As we move into a period of economic uncertainty where all the goal posts are being moved, workplace structures are changing and I actually suspect it won’t matter how certain skills are acquired. Further education programmes, particularly the softer arts courses, will surely be cut as countries try to address the issues of chronic national debt. One thing to focus on for sure is the acquisition of real marketable skills. This can be done equally well outside a formal education system, as well as within it. Distance and e learning are emerging forces for adding to a qualification portfolio. We are already seeing a gentle return to the creation of old school apprenticeships.

What individuals do with their different experiences is what counts and that is not related to their educational level. Many of us have interviewed enough unemployable, unintelligible masters graduates to know that to be the case. I wonder if for the first time in many years the university of life will make a comeback and lose the stigma that became attached to it.

What do you think?

The enslavement of Gen Y

Unpaid interns: A new form of slave labour
We are all very aware of different forms of exploitation in the corporate world. I’m not even talking about sweat shops  or fields in emerging markets , but something that exists  in businesses right in front of our eyes, on our high streets and in our business parks and industrial estates.  In some cases these organisations are well-known household names: we watch their programmes, read their newspapers and magazines,  wear their clothes, go to their galleries or shops and buy their products.

I’m talking about the explosion of unpaid interns
One of my most popular posts is  “Unpaid internships: Opportunity or Exploitation? ”   As a result of this article I receive mails regularly  from interns, graduates, unemployed young people as well as parents, all commenting or asking about this issue.  I have a strong  interest in this as subject my son is currently working as an unpaid intern,  so I am tapped into that generation on a  very personal level. It also means that many of  my friends are supporting their graduates in these ” opportunities” with subsequent personal sacrifice. They actually feel, (as I do!) that they are  contributing to the bottom line of sometimes large and profitable international companies. Professionally, I coach and mentor some entry level graduates and see and empathise with their dilemmas.

Exploitation
Not only are these young adults working for nothing , some are not even getting reimbursement of their travel expenses or a sandwich at lunchtime.  The only light at the end of their very dubious tunnel is the promise of a reference, rather than a permanent job opportunity.   In many cases there are no training  programmes or even supervisory arrangements in place.   One graduate I am in contact with is being supervised by another unpaid intern  who has only 6 weeks more work experience  than he does!  The phrase the blind leading the blind comes to mind. Overtime is frequently demanded and he is pressurised to meet tight deadlines for specific commercial projects by working from home. One intern was even asked to bring his own computer (desk top)  into the office. Another graduate is working in an organisation where over 75% of the staff are made up of unpaid interns. Many graduates are now moving from one unpaid internship to another.  Increasingly, this seems to me  simply a way of getting some of the brightest and best of our young talent to  contribute to these organisations for free !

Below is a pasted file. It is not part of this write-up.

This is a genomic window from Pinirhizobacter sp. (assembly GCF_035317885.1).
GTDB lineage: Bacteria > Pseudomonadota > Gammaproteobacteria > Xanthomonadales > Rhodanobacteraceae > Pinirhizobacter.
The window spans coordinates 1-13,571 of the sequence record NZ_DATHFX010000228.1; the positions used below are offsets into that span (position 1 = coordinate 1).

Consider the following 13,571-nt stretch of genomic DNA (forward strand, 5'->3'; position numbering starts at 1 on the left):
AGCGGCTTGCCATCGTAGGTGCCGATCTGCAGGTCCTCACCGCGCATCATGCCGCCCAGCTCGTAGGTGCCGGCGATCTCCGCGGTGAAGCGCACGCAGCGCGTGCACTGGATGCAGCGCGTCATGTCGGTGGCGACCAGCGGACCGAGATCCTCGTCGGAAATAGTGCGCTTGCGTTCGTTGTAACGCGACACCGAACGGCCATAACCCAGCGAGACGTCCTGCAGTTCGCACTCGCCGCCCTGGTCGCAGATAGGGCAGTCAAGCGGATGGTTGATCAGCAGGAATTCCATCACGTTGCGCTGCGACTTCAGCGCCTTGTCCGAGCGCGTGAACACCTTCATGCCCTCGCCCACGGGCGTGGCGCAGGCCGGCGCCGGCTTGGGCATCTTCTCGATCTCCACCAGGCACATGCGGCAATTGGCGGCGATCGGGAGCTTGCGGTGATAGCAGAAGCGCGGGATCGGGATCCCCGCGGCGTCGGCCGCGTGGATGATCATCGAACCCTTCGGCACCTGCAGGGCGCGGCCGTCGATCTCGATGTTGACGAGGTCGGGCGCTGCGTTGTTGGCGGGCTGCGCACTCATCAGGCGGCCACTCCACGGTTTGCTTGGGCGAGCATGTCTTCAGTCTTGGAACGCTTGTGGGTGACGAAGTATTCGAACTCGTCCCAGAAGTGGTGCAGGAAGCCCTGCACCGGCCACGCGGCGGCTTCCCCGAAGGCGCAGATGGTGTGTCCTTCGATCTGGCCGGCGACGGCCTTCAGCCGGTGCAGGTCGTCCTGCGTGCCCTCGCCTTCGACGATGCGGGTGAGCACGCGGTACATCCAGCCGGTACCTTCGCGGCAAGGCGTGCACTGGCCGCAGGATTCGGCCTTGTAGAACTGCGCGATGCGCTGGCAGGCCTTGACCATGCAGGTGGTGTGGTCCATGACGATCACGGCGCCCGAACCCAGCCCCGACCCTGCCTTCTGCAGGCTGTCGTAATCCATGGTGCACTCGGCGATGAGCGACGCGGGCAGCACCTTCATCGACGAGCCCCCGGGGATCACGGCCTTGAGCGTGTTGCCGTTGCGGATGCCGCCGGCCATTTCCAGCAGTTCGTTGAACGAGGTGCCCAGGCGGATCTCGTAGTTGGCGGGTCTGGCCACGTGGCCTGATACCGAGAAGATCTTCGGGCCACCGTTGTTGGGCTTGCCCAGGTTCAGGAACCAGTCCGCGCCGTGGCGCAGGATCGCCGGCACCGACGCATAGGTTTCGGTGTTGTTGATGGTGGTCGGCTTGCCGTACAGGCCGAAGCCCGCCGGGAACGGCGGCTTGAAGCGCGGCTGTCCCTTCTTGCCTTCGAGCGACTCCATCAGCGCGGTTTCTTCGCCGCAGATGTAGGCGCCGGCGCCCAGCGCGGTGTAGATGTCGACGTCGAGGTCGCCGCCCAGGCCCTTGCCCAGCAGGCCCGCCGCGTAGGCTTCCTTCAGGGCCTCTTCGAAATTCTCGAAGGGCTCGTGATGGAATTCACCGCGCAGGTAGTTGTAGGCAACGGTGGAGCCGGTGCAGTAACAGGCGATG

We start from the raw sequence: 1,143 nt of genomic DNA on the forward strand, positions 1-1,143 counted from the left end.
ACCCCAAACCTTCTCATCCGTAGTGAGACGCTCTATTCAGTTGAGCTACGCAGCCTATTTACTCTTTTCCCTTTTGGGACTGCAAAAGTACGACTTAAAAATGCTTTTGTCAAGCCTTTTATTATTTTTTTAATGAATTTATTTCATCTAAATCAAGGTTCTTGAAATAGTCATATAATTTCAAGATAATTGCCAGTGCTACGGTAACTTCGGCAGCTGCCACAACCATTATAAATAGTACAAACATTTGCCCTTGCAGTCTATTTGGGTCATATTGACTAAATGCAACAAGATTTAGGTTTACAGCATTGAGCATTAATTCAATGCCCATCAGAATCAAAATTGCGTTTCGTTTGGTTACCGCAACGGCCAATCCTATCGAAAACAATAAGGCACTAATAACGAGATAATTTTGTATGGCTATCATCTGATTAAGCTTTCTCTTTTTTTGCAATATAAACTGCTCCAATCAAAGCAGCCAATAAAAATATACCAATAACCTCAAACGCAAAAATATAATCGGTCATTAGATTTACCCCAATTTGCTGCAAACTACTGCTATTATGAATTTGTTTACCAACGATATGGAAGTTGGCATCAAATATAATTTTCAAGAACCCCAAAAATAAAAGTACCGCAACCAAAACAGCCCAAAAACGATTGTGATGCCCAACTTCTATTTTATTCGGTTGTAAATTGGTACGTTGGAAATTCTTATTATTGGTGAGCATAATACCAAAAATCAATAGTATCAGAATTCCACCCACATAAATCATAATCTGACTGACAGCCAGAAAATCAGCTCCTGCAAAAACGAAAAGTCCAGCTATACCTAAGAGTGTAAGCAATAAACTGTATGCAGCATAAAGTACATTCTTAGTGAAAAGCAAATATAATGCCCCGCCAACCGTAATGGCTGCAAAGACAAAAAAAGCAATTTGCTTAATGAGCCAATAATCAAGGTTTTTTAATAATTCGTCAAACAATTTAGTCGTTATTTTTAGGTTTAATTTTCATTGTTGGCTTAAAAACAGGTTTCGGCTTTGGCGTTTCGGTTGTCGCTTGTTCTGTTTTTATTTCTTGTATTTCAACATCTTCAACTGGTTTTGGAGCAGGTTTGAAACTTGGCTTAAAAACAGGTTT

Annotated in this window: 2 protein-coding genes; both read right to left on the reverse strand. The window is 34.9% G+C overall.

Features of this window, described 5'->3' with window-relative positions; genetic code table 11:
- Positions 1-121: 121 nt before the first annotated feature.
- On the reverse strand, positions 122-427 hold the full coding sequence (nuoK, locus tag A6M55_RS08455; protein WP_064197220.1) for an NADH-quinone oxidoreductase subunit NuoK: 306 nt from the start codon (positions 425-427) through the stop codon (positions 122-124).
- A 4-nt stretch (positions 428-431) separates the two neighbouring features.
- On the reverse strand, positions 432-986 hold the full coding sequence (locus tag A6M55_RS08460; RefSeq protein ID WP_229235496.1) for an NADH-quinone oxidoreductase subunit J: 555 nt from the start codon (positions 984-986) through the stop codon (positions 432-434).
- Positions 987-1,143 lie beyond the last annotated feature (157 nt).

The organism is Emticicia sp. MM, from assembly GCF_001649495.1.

Intern explosion
The word  “intern” has slipped into global biz speak to convey some sort of traineeship or learning situation, replacing the older word apprentice, which had become slightly outmoded until very recently, when it re-surfaced on a  popular TV show by the same name. As the  stories of these young people unfold,  I begin to question the morality of a situation which seems to me to be a flagrant abuse of the economic downturn for corporate gain.  There seems to be a regression to the same exploitive employment practises that existed throughout the centuries, which ironically generations of campaigners have actually fought to eradicate.  Currently it seems that unpaid internships are exploding without restriction.

History
The history of apprenticeships  comes from the earliest times. In Egypt and Babylon, training in craft skills was organized to maintain an adequate number of craftsmen  and as a way of passing on skills to the next generation   In Europe in the Middle Ages families signed apprenticeship agreements and  sometimes paid stipends for their offspring to learn a trade to protect their long term economic well being.  But this was at a time when most children did not have access to formal education, when the number of apprenticeships a ” master” could hire was controlled. There was also another darker aspect of  the apprenticeship  system  where  “indentured servants” were simply exploited to provide a free service to their masters. But even these poor souls received some sort of board and lodging.